• Most of the current Oldham West and Royton constituency would become a new Oldham seat containing Royton South, Chadderton Central, Chadderton North, Chadderton South, Coldhurst, St Mary’s, St James, and Waterhead – plus the addition of Moston.
  • Oldham East and Saddleworth would be replaced by a new Littleborough and Saddleworth constituency. This would be made up of Royton North, Shaw, Crompton, Saddleworth North, Saddleworth South, along with five Rochdale borough wards.
  • Of the remaining wards in our borough it is proposed that Werneth, Hollinwood, and Medlock Vale should join a new Failsworth and Droylsden constituency alongside Failsworth East, Failsworth West, Alexandra and Saddleworth West and Lees – plus the current Tameside wards of Audenshaw, Droylsden East and Droylsden West.
  • The Ashton-under-Lyne seat would no longer contain any Oldham borough wards.

We are told that this is all about ensuring “an equal say for each voter” by having more equal-sized constituencies – and cutting costs by £12 million – but what is the real price of these proposals?

Surely the make-up and footprint of all seats has to make geographical sense and context to the people living within them?

Many of the wards and constituencies affected have long-standing identities and associations and there’s plenty in these initial proposals to raise eyebrows…

Is it right, for example, to cut the historic district of Royton in half and move the North ward into a Littleborough and Saddleworth seat alongside Rochdale wards?

Under what rationale does Moston, currently in Manchester Central, fit into the proposed new Oldham seat?

And what reasoning lies behind splitting Saddleworth and Lees away from the rest of Saddleworth – and then planting it in Failsworth and Droylsden?

Obviously I have my own personal views on the proposals and I will be discussing these with councillors across all parties in the coming weeks.

I am more inclined to support proposals that would allow Oldham to be a borough that has two constituency MPs, has none of our wards in another constituency and no wards from outside of the borough in either of our constituencies. That’s common sense.

partner-resource-poster-212x300There are other issues too…

The Boundary Commission set a ‘quota’ size which aims for each constituency to represent around 74,769 voters, but that figure is based on the electoral register as it stood on December 1, 2015.

Since then we know that a further two million people have also registered to vote – many signed up to take part in the Brexit referendum – and they simply haven’t been taken into account in these calculations and proposals.

That’s just a smattering of the issues at stake here and a public consultation on the plans is now under way.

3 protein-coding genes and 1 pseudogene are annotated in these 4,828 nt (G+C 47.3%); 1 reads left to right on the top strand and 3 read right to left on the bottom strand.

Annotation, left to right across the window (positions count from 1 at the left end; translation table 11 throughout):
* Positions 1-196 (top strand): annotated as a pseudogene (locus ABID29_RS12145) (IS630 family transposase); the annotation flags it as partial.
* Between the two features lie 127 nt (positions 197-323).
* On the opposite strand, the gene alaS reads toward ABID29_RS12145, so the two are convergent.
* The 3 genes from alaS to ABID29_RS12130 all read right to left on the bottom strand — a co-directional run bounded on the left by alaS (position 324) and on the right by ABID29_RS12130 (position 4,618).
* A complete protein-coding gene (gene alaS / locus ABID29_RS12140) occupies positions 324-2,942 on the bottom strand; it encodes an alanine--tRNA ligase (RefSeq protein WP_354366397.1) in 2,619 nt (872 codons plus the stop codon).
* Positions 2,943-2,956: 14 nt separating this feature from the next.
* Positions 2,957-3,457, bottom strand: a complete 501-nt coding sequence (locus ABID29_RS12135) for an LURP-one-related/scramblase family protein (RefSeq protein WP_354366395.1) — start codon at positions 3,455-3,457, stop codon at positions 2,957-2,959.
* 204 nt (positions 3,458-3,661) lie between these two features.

Although final proposals will not be made until 2018 you have just 12 weeks to put your views forward.

If agreed by Parliament the new boundaries would be in place by the 2020 general election.

I would urge everyone reading this to take the time to look at the proposals and have your say on them. Visit here to find out how.

Two more vital points this week…

Firstly, I can reveal that we will be announcing the opening date for the Old Town Hall next Monday – and I will comment further on that next time.

And last but not least, I must pay tribute to another remarkable athlete, and a former Oldham resident, Sascha Kindred OBE.

The 38-year-old, who has cerebral palsy, has been a household name in Paralympics for the past two decades and is one-half of a ‘golden couple’ with his wife and celebrated fellow swimmer Nyree Lewis.

Although he now lives in Herefordshire, Sascha is an ex-Kaskenmoor School pupil who moved here from Germany as a young boy.

On Monday he marked the last-ever appearance of his Paralympic career by setting a new world record time to win his seventh gold medal since his first games in 1996.

Sacha’s positive attitude and determination also shines in his work as a motivational speaker and this is a fitting final chapter of what has been a truly glittering career.

Jean

The balancing act: Budgets, services and aspirations

Old Town Hall, Oldham, September 7, 2016
LABOUR OF LOVE: Around 200 contractors are on-site at the Old Town Hall daily putting finishing touches to the flagship development 

I’M PREPARING to deliver my first ever Annual Report to Full Council as I write – and it’s been a very busy few days.

Firstly, I know many of you are hoping for an update on the opening of the Old Town Hall, so here’s where we stand right now…